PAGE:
Jessica Morelock

Vietnam's long coastline offers many opportunities for snorkeling.
Vietnam's rich history, distinctive culture and reputation for warm and inviting inhabitants draw travelers looking for an exotic warm weather vacation destination in Southeast Asia. The country is bordered by the South China Sea on the east and the Gulf of Thailand on its small western shore. With more than 2,000 miles of coastline, Vietnam offers ample opportunities for snorkeling.

Vietnam's primary snorkeling destinations are in the central and southern portions of the country. Central Vietnam is home to the popular beach town, Nha Trang, which is a starting-off point for several snorkel sites in the South China Sea. Southern Vietnam includes the Mekong River Delta and offers easy access to snorkeling areas such as the protected Con Dao Islands and Phu Quoc Island. Con Dao, which comprises 15 islands and islets located less than 50 miles from Vietnam's southeastern coast, remains unspoiled because the majority of the islands are protected by Con Dao National Park. Phu Quoc Island, in the Gulf of Thailand, approximately 10 miles from Cambodia, offers snorkeling on the northwestern side of the island.

Climate and Water Conditions
Vietnam's long coastline weaves through various climate zones. If you snorkel along the central coast near Danang and Nha Trang, expect a more temperate climate with water temperatures that range between 72 and 86 degrees Fahrenheit with the coolest temperatures occurring between November to March. Southern Vietnam, located in the tropical climate zone, offers slightly warmer water temperatures that range between 74 and almost 90 degrees Fahrenheit. Water visibility while snorkeling in Vietnam varies based on the season, but you can expect to be able to see at least 20 feet. During the dry season you may be able to see more than 60 feet.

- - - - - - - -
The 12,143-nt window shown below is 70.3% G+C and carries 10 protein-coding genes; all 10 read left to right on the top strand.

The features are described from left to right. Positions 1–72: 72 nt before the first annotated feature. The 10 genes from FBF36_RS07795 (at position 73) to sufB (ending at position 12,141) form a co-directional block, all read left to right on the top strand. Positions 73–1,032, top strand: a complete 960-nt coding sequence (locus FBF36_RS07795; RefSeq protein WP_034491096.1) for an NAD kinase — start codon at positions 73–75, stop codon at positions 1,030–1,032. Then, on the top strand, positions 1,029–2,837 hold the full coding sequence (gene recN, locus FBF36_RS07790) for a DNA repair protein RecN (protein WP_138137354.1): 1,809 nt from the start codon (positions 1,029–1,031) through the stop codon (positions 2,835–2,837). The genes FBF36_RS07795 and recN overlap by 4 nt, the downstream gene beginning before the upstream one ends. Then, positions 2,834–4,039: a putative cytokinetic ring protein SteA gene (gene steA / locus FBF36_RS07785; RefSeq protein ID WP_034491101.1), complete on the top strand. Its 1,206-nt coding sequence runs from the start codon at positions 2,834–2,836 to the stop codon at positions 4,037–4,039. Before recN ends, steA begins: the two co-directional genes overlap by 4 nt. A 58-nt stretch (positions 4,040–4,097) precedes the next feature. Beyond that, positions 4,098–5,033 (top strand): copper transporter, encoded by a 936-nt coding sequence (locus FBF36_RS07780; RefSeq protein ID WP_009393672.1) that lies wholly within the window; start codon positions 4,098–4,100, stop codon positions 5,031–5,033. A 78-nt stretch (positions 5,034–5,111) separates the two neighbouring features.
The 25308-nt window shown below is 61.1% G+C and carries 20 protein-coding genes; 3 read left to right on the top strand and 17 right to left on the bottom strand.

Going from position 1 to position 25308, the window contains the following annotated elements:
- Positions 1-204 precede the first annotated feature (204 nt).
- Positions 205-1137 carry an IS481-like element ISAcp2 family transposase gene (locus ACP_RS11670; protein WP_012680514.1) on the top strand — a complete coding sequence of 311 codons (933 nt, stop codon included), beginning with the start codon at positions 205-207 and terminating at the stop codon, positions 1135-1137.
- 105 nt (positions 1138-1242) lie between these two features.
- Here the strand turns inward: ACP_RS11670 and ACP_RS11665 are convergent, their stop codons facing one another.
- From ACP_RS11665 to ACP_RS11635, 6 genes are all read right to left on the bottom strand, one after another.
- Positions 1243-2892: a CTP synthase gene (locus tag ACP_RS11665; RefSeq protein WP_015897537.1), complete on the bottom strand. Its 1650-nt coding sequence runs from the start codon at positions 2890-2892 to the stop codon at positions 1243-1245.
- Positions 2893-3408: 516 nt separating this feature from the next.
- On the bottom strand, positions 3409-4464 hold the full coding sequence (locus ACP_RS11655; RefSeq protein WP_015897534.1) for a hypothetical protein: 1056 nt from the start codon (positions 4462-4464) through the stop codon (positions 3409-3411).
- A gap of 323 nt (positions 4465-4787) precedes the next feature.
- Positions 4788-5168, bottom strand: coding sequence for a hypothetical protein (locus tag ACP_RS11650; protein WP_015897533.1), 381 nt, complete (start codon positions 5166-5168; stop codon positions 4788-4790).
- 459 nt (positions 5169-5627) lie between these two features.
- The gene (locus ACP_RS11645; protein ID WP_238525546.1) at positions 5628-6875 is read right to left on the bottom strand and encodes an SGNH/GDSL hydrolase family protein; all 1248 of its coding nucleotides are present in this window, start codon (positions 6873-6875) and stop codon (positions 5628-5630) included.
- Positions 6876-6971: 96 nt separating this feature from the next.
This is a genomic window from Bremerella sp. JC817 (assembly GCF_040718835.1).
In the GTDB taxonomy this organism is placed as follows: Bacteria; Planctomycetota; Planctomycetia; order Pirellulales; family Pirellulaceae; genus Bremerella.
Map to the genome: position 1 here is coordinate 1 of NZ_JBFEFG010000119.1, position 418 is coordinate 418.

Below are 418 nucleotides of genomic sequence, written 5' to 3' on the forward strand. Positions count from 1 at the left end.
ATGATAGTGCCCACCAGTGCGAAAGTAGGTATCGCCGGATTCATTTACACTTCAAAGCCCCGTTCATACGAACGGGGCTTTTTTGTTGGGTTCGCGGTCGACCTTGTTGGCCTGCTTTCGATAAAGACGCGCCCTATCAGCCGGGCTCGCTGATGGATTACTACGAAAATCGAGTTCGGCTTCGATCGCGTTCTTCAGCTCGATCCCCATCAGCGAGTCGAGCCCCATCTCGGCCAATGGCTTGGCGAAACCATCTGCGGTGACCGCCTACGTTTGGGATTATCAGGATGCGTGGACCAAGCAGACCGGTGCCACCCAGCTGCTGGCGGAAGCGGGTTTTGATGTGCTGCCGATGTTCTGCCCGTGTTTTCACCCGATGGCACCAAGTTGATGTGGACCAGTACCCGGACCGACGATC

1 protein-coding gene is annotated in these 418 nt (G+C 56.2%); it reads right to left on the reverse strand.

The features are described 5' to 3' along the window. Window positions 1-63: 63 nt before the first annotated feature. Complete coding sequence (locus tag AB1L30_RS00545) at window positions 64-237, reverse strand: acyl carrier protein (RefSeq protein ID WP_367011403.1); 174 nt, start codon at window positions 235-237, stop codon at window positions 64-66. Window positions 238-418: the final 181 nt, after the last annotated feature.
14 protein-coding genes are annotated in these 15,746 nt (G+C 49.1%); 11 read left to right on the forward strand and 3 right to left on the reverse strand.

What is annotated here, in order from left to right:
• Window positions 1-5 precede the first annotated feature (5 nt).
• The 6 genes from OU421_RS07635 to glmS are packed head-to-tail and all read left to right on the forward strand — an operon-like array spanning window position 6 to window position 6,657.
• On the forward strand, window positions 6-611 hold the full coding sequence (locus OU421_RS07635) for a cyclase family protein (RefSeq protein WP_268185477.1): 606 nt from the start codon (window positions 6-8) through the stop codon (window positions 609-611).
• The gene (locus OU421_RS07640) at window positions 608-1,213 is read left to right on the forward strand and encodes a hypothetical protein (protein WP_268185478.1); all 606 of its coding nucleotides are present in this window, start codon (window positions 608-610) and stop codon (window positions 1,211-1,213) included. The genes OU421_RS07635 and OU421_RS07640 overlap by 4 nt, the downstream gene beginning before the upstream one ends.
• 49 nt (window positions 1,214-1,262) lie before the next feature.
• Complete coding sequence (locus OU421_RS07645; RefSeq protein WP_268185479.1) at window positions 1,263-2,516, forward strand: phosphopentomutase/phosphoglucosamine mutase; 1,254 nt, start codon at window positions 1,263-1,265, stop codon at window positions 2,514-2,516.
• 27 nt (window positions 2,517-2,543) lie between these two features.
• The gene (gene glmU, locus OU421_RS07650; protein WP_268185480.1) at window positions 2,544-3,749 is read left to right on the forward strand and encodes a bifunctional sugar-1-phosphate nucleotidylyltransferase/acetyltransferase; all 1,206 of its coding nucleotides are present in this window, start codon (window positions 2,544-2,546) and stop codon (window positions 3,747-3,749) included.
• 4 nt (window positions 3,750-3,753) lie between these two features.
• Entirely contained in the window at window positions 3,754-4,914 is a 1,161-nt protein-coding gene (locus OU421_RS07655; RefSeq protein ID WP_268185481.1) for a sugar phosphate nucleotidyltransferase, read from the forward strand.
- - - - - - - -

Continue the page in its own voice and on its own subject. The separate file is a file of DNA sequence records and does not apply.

Marine Life
The marine life in Vietnam is not as rich as other Southeast Asian destinations such as Malaysia and the Philippines, but enough biodiversity exists to make snorkeling worthwhile. The central coast, including Nha Trang and the Whale Islands, offers the chance to view rare species of fish such as frogfish, paperfish and cowfish. Nahtrang also has a selection of soft and hard corals. The Con Dao Islands are the only snorkeling location where you have the opportunity to see sharks, rays, turtles and dugongs, also called sea cows. Phu Quoc Island offers a variety of marine life, but it is best-known for having the best hard coral growth in Vietnam.

Do not touch the marine life while you are snorkeling in Vietnam. Many of the snorkel sites are protected areas, such as national parks. Cham Island, a popular snorkeling tour that originates from the central coast, is a protected UNESCO Biosphere Reserve. Not only can you possibly injure yourself, but you may damage the ecosystem. Vietnam's post-war growth has included promoting tourism, especially in regard to beach destinations offering snorkeling, diving and other water sports. You will find numerous resorts along the coast and several dive shops offering tours and equipment rental. Check with the concierge or front desk at your hotel for a recommendation.